Sunday, December 16, 2012

2012 Top 10

Yes, I know I recently stared into the evil side of year-end top 10 lists, but I get requests. How else are my friends and relations going to know what to buy their jazz-loving gift recipients?

So, cut me some slack, and get your credit cards ready.

Gato Libre: Forever (Libra): Unless you reside in Japan, you're forgiven if the band's name doesn't immediately ring a bell. This is one of the multitude of projects that pianist Satoko Fujii is a part of, a quartet co-led with her husband, trumpeter Natsuki Tamura. Sadly, this album documents their final concert in their original lineup; bassist Norikatsu Koreyasu died just days after the performance. Even without that knowledge, there is a wistfulness that suffuses the music, accentuated by Tamura's Spanish-tinged playing. Fujii's spectral accordion work is a special delight here, as is Koreyasu's beautiful tone.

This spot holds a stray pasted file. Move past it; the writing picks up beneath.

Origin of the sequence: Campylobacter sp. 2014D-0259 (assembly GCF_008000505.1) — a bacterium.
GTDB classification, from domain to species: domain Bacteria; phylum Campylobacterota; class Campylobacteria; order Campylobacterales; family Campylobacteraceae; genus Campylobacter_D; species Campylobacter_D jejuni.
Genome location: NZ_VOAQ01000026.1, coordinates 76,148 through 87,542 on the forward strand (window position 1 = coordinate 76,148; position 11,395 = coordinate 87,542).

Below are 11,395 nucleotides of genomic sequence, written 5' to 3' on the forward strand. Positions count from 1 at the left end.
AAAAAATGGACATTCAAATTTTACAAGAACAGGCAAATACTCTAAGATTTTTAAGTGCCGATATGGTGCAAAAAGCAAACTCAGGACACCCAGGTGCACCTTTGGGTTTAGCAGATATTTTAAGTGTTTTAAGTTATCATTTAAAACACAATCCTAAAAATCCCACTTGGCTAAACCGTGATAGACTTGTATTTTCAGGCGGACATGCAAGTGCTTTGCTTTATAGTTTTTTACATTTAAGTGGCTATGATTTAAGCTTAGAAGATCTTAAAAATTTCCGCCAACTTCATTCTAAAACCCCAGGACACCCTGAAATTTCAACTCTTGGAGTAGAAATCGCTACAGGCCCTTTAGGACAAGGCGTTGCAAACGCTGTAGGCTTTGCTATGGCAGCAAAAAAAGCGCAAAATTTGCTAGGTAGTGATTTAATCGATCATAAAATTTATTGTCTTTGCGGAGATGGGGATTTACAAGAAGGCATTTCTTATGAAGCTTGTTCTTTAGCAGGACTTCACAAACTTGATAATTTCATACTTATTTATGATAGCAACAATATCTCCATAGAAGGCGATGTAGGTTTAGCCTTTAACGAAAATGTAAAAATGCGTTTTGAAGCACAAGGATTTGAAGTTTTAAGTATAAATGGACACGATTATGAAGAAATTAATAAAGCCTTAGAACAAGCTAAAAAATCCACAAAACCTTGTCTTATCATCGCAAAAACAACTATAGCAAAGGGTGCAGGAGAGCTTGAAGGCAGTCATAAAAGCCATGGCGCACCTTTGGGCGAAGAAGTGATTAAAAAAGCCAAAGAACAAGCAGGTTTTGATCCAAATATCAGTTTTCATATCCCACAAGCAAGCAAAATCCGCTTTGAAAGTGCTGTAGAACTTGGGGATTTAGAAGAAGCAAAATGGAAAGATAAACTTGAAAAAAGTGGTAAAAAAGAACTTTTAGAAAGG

Vijay Iyer Trio: Accelerando (ACT): It's currently hip to knock journalists who give attention to Iyer (let alone give him an unprecedented number of DownBeat awards) rather than the dozen or so other youngish pianists who are incorporating multiple sonic elements and musical influences into their playing, but Accelerando is just too good to overlook. By now, it's a given that Iyer and his trio mates can dance cannily on variegated rhythmic streams. On Accelerando, they expand on the language, taking it to places that will have you returning again and again to hear their conversation.